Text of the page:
Sports complex, museum are perfect for waterfront

For more than 50 years, Buffalo’s outer harbor waterfront parcel has sat unused and in neglect. It has been the problem child of, first, the City of Buffalo and then the Niagara Frontier Transportation Authority. Now the NFTA hopes to punt the ball again by shuffling the property over to yet another public authority, the Erie Canal Harbor Development Corp. More significant, however, is the economic opportunity offered by a developer’s proposal.

This proposal for a multisport complex, to be designed and built by a leading NFL stadium partner, HKS Inc. of Dallas, and a North American Sports Museum, to be operated by the Strong of Rochester, makes sense for two key reasons. First, the project promises significant job creation that will stimulate economic growth. Second, the plan offers a visionary integration of park, green space and waterfront components for the site, literally an environmentally and sustainable environment that enhances a parkland experience. The new complex will create an inspiring gateway to downtown and a waterfront district that will once and for all alter the city’s negative image.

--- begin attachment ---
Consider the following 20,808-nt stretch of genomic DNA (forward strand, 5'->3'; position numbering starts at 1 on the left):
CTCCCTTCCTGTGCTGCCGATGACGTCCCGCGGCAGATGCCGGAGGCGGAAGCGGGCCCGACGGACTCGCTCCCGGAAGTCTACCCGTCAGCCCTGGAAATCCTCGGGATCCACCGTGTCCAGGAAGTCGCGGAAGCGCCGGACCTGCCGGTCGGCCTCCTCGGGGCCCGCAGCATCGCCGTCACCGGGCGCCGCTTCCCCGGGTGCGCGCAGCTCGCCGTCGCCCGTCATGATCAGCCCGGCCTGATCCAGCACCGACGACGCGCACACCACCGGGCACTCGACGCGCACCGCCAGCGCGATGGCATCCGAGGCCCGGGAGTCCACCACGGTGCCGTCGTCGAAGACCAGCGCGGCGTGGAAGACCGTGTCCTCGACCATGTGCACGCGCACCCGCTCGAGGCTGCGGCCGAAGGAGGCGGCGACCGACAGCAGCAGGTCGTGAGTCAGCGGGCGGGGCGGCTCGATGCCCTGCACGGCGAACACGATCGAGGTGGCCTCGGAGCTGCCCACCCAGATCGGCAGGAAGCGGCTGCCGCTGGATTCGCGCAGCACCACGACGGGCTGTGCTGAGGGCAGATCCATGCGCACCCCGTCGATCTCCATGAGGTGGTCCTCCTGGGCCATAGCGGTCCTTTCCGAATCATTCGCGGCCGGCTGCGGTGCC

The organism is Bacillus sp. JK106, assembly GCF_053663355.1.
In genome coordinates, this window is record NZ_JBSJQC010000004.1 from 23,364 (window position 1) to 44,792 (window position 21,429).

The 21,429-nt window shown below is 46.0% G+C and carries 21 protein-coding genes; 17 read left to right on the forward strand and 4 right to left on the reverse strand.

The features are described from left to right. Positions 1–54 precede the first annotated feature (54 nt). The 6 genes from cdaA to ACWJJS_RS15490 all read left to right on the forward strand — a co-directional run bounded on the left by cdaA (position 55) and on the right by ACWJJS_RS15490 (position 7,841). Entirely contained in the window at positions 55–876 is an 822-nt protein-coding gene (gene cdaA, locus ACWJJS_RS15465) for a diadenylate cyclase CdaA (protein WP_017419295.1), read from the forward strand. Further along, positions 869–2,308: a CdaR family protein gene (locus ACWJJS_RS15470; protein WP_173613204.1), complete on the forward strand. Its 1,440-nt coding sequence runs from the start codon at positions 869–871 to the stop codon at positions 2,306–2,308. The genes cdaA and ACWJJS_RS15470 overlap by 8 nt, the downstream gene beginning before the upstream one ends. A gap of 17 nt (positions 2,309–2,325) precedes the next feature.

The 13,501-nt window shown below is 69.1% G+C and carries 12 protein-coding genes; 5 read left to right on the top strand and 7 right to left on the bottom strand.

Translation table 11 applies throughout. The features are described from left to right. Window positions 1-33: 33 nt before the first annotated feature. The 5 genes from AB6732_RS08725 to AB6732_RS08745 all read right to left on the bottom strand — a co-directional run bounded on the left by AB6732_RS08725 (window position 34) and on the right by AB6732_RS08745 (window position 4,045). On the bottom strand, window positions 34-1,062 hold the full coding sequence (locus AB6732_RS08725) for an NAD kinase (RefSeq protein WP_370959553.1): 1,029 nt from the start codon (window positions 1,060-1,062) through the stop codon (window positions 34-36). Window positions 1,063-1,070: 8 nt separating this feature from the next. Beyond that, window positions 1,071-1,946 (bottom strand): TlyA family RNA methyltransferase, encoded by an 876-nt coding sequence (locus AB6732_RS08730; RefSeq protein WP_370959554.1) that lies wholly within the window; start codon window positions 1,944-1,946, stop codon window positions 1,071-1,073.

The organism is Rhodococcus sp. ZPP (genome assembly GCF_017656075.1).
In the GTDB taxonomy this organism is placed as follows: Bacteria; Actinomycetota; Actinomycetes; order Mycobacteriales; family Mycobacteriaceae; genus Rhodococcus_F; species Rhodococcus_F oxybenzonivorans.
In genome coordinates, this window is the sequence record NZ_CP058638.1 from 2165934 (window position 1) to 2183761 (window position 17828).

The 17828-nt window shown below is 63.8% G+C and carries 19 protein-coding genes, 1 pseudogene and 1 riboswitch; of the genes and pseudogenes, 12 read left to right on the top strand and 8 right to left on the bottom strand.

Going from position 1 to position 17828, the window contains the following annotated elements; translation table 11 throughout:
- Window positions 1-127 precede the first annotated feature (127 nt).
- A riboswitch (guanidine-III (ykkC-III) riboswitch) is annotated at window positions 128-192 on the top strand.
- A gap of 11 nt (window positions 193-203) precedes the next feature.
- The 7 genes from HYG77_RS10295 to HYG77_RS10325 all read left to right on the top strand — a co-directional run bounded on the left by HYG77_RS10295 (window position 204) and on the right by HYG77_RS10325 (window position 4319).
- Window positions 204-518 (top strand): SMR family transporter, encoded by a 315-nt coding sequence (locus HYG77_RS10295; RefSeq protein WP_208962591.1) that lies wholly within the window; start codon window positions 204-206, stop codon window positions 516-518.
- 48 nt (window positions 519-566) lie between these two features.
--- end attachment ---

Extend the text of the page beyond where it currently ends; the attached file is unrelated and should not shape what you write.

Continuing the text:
This large land parcel, comprised of more than 400 acres, affords plenty of room to allow all stakeholders a role in its success. The development group, together with local building trades unions and leaders of the African-American community, believe this project addresses Western New York’s urgent need for job opportunities; projecting a 10-year supply of living-scale jobs for tens of thousands.

The Buffalo Common Council has unanimously passed a resolution calling on the NFTA, the governor and the state to work with the developers by entering into a no-risk due-diligence exploration. But a few local officials have been obstructionists. Buffalo should not miss yet another Super Bowl field goal here. We need more accountability to the needs of the unemployed, future workers and the real public good. Gentlemen, stop the insider power games. Show us leadership and compromise skills.

Pat Freeman